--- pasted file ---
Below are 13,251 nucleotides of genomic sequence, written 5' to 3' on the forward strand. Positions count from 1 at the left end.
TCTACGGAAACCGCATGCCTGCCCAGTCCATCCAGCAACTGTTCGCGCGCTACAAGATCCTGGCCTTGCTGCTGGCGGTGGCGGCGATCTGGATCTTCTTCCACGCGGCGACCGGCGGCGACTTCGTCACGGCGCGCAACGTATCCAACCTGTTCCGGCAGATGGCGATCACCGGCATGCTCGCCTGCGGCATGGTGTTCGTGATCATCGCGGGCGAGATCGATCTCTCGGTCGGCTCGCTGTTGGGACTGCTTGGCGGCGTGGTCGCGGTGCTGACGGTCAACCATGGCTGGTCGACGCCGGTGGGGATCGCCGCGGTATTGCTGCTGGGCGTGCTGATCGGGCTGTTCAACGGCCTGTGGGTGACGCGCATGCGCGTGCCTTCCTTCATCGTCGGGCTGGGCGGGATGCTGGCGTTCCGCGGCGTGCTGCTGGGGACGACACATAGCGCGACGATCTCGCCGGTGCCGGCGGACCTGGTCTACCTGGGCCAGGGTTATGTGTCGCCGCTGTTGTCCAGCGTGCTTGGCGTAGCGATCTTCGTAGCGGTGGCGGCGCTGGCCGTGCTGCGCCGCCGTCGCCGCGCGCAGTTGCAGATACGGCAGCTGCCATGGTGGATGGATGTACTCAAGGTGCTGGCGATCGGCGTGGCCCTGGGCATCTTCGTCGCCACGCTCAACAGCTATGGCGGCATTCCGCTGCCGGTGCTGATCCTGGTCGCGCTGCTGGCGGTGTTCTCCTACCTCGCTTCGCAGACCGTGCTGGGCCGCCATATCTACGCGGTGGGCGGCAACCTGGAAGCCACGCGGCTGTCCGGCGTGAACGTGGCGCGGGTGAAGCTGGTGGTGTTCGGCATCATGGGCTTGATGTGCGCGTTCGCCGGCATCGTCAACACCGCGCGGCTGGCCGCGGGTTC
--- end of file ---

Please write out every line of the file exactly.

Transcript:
Below are 13,251 nucleotides of genomic sequence, written 5' to 3' on the forward strand. Positions count from 1 at the left end.
TCTACGGAAACCGCATGCCTGCCCAGTCCATCCAGCAACTGTTCGCGCGCTACAAGATCCTGGCCTTGCTGCTGGCGGTGGCGGCGATCTGGATCTTCTTCCACGCGGCGACCGGCGGCGACTTCGTCACGGCGCGCAACGTATCCAACCTGTTCCGGCAGATGGCGATCACCGGCATGCTCGCCTGCGGCATGGTGTTCGTGATCATCGCGGGCGAGATCGATCTCTCGGTCGGCTCGCTGTTGGGACTGCTTGGCGGCGTGGTCGCGGTGCTGACGGTCAACCATGGCTGGTCGACGCCGGTGGGGATCGCCGCGGTATTGCTGCTGGGCGTGCTGATCGGGCTGTTCAACGGCCTGTGGGTGACGCGCATGCGCGTGCCTTCCTTCATCGTCGGGCTGGGCGGGATGCTGGCGTTCCGCGGCGTGCTGCTGGGGACGACACATAGCGCGACGATCTCGCCGGTGCCGGCGGACCTGGTCTACCTGGGCCAGGGTTATGTGTCGCCGCTGTTGTCCAGCGTGCTTGGCGTAGCGATCTTCGTAGCGGTGGCGGCGCTGGCCGTGCTGCGCCGCCGTCGCCGCGCGCAGTTGCAGATACGGCAGCTGCCATGGTGGATGGATGTACTCAAGGTGCTGGCGATCGGCGTGGCCCTGGGCATCTTCGTCGCCACGCTCAACAGCTATGGCGGCATTCCGCTGCCGGTGCTGATCCTGGTCGCGCTGCTGGCGGTGTTCTCCTACCTCGCTTCGCAGACCGTGCTGGGCCGCCATATCTACGCGGTGGGCGGCAACCTGGAAGCCACGCGGCTGTCCGGCGTGAACGTGGCGCGGGTGAAGCTGGTGGTGTTCGGCATCATGGGCTTGATGTGCGCGTTCGCCGGCATCGTCAACACCGCGCGGCTGGCCGCGGGTTC